Market Overview

Will Blue-Chip Earnings Results Keep Markets Afloat?


The markets are on wobbly ground today but will an influx of blue-chip earnings reports last night and today crush the base that has supported a two-day run to fresh peaks?

Shares of Intel (INTC) were under pressure after the chip maker said last night that it will cut some 12,000 jobs, or 11% of its workforce, as part of its ongoing efforts to move into more profitable businesses like cloud computing. And results out of the gate early from Coca-Cola (KO) weighed on those shares. The beverage giant’s earnings managed to barely beat Wall Street’s profit projections but missed the mark on revenue. Volumes “were a bit disappointing” throughout the world, Stifel Nicolaus analyst Mark Swartzberg said on CNBC Wednesday, and could hurt sales going forward.

On Tuesday, markets were swimming in green with the Dow Jones Industrials (DJIA) and S&P 500 (SPX) breaking through new levels to get within striking distance of touching new all-time highs. Can we get that back today?

As for oil, the bears are back. The so-what attitude the markets took after the oil super powers failed to reach an agreement in Doha Sunday appears to be leaving with the Kuwaiti workers who have ended their three-day strike.

Crude prices slumped after that key support helped steady a market imbalance by draining Kuwait’s production in half. Reuters reports that six supertankers have lined up at Kuwait's crude export terminal to load oil, and the country has upped its output to 1.6 million barrels per day from 1.1 million on Sunday. Kuwait typically produces 2.8 million to 3.3 million barrels per day.


Too Big to Fail Too Much. The numbers have been tallied and the results aren’t pretty: The six biggest U.S. banks have crawled out of their worst quarter since 2011. JPMorgan Chase (JPM), Bank of America (BAC), Citigroup (C), Goldman Sachs (GS), Morgan Stanley (MS) and Wells Fargo (WFC) rung up total sales of $98 billion in Q1, according to a Financial Times analysis of Bloomberg data. That is a 9% drop from the year-ago period, representing the deepest dive in five years. Their collective net income plunged 24% since last years to $18 billion. It could have been worse. The FT said the banks labeled too big to fail took sharp cuts to costs that helped fatten margins. “The aggregate figures for the big six banks illustrate the sector’s reliance on turbulent securities businesses,” the FT reported. “Banks that have sizeable consumer divisions held up significantly better.” Net income at the retail arms of JPM and BAC, for example, climbed 12% and 22%, respectively.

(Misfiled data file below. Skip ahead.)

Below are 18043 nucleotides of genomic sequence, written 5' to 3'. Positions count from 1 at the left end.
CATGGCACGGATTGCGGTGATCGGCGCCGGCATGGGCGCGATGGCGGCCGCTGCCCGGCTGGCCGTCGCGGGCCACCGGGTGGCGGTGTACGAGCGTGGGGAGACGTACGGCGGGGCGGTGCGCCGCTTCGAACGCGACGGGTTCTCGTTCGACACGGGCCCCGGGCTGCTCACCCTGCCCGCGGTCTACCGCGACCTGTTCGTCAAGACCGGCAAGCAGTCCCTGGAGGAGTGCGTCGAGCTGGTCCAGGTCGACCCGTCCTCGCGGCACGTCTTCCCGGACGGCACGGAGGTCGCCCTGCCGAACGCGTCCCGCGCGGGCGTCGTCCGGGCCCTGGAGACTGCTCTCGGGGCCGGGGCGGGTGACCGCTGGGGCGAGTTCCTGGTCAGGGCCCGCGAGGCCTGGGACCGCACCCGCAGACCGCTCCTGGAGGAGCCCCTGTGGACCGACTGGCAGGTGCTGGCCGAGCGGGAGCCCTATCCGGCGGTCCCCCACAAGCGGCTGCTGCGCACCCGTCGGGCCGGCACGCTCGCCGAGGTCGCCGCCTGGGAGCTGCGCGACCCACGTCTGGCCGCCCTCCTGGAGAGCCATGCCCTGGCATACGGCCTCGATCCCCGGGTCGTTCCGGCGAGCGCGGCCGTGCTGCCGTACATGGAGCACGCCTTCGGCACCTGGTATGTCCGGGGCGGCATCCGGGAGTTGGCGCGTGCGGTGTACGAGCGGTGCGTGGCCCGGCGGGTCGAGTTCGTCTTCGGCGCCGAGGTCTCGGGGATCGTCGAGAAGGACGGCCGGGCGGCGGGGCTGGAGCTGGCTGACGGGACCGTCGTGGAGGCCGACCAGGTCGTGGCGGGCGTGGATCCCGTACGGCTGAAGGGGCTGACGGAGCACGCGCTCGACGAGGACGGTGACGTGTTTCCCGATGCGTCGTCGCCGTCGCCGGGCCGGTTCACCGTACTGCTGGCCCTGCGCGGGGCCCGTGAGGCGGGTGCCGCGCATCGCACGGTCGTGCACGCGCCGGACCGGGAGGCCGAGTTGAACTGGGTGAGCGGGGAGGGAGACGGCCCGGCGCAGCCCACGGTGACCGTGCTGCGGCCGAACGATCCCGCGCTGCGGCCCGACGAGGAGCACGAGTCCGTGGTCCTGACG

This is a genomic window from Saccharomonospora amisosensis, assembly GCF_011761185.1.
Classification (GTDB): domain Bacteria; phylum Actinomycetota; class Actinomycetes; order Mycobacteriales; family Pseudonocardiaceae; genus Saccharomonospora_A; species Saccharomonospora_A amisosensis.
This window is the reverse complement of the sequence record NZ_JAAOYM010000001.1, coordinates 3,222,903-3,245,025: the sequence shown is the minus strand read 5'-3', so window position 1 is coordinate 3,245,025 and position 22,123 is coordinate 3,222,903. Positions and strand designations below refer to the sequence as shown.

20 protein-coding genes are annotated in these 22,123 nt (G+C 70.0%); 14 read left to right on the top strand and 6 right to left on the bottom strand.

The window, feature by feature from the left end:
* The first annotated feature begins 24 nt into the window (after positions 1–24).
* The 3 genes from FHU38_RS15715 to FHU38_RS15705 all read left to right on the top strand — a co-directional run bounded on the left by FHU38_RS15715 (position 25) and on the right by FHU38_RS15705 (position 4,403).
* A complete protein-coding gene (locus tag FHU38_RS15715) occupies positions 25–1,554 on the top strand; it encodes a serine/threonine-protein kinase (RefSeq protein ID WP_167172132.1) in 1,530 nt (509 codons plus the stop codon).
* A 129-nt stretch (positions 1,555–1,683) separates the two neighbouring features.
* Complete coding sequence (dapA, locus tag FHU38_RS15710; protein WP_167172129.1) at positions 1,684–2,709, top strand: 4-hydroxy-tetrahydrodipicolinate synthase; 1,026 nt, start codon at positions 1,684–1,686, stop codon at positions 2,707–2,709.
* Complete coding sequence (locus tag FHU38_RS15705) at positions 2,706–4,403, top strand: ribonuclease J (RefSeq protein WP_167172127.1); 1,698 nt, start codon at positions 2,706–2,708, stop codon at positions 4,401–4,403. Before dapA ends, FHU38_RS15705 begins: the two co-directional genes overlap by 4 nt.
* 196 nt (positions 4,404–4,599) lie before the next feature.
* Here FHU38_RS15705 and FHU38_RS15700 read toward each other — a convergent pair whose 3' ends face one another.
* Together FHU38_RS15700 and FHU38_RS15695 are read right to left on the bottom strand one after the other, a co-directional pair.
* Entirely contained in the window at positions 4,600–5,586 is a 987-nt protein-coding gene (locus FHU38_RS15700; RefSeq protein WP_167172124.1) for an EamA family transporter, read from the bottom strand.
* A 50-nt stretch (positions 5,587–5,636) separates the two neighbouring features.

Controlling the Price of Gold. China is already the king of the global gold-producing pile, but now it wants to be known as the worldwide price controller too. Yesterday we saw the launch of the Shanghai Gold Fix, a two-times-a-day per-gram price fixing on the yellow metal, according to MarketWatch. The pricing on the Shanghai Gold Exchange, the self-proclaimed largest physical gold exchange in the world, will be denominated in Chinese yuan, the report said. Julian Phillips, founder and contributor to, called the move “hugely important” because it’s a step toward “China controlling the gold price.”

Did Fidel Castro Bid Farewell? The revolutionary leader made an extremely rare public appearance at the wrap up of a four-day confab of the Cuban Communist Party late Tuesday. "Soon I will be 90 years old," NPR reported he said, in what may be his last address to Cuba's once-every-five-year gathering of the party faithful. In what NPR described as a “crackling yet firm voice,” Castro spoke of his mortality: "Soon I'll be like all the others; everyone's turn must come," according to NPR.

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